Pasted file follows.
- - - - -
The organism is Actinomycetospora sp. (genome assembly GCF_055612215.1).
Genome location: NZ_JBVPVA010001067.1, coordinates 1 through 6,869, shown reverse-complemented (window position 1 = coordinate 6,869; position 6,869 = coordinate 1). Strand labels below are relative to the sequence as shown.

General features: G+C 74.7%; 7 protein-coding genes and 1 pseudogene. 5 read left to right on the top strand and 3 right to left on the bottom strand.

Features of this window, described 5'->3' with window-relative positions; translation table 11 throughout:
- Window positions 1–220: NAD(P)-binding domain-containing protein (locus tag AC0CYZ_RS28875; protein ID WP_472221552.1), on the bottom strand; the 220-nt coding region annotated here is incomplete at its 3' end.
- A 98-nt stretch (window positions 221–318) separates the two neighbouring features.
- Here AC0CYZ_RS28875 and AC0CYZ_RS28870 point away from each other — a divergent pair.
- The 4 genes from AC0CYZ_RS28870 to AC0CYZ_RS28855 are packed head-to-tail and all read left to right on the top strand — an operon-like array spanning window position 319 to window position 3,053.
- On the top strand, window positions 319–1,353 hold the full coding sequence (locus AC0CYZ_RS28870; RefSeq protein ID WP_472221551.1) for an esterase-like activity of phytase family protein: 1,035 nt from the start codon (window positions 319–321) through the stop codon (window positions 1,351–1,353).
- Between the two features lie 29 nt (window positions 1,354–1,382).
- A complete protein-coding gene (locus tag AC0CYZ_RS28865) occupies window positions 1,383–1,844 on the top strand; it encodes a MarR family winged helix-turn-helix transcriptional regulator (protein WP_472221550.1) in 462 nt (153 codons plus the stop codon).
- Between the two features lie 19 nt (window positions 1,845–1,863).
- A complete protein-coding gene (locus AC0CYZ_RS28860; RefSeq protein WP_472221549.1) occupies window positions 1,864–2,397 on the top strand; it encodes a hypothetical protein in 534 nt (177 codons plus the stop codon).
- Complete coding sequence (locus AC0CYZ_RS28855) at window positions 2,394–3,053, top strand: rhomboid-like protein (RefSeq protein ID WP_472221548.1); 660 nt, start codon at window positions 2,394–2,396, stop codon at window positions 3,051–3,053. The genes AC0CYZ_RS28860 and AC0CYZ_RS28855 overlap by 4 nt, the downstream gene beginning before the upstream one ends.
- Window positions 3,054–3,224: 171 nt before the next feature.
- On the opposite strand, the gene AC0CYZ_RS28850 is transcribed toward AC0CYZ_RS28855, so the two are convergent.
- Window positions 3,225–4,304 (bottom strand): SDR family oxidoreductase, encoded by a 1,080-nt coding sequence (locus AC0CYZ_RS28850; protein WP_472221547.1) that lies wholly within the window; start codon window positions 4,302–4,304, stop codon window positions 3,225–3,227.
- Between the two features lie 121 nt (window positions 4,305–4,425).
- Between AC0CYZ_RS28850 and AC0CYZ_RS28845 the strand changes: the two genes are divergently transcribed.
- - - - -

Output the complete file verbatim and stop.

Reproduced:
The organism is Actinomycetospora sp. (genome assembly GCF_055612215.1).
Genome location: NZ_JBVPVA010001067.1, coordinates 1 through 6,869, shown reverse-complemented (window position 1 = coordinate 6,869; position 6,869 = coordinate 1). Strand labels below are relative to the sequence as shown.

General features: G+C 74.7%; 7 protein-coding genes and 1 pseudogene. 5 read left to right on the top strand and 3 right to left on the bottom strand.

Features of this window, described 5'->3' with window-relative positions; translation table 11 throughout:
- Window positions 1–220: NAD(P)-binding domain-containing protein (locus tag AC0CYZ_RS28875; protein ID WP_472221552.1), on the bottom strand; the 220-nt coding region annotated here is incomplete at its 3' end.
- A 98-nt stretch (window positions 221–318) separates the two neighbouring features.
- Here AC0CYZ_RS28875 and AC0CYZ_RS28870 point away from each other — a divergent pair.
- The 4 genes from AC0CYZ_RS28870 to AC0CYZ_RS28855 are packed head-to-tail and all read left to right on the top strand — an operon-like array spanning window position 319 to window position 3,053.
- On the top strand, window positions 319–1,353 hold the full coding sequence (locus AC0CYZ_RS28870; RefSeq protein ID WP_472221551.1) for an esterase-like activity of phytase family protein: 1,035 nt from the start codon (window positions 319–321) through the stop codon (window positions 1,351–1,353).
- Between the two features lie 29 nt (window positions 1,354–1,382).
- A complete protein-coding gene (locus tag AC0CYZ_RS28865) occupies window positions 1,383–1,844 on the top strand; it encodes a MarR family winged helix-turn-helix transcriptional regulator (protein WP_472221550.1) in 462 nt (153 codons plus the stop codon).
- Between the two features lie 19 nt (window positions 1,845–1,863).
- A complete protein-coding gene (locus AC0CYZ_RS28860; RefSeq protein WP_472221549.1) occupies window positions 1,864–2,397 on the top strand; it encodes a hypothetical protein in 534 nt (177 codons plus the stop codon).
- Complete coding sequence (locus AC0CYZ_RS28855) at window positions 2,394–3,053, top strand: rhomboid-like protein (RefSeq protein ID WP_472221548.1); 660 nt, start codon at window positions 2,394–2,396, stop codon at window positions 3,051–3,053. The genes AC0CYZ_RS28860 and AC0CYZ_RS28855 overlap by 4 nt, the downstream gene beginning before the upstream one ends.
- Window positions 3,054–3,224: 171 nt before the next feature.
- On the opposite strand, the gene AC0CYZ_RS28850 is transcribed toward AC0CYZ_RS28855, so the two are convergent.
- Window positions 3,225–4,304 (bottom strand): SDR family oxidoreductase, encoded by a 1,080-nt coding sequence (locus AC0CYZ_RS28850; protein WP_472221547.1) that lies wholly within the window; start codon window positions 4,302–4,304, stop codon window positions 3,225–3,227.
- Between the two features lie 121 nt (window positions 4,305–4,425).
- Between AC0CYZ_RS28850 and AC0CYZ_RS28845 the strand changes: the two genes are divergently transcribed.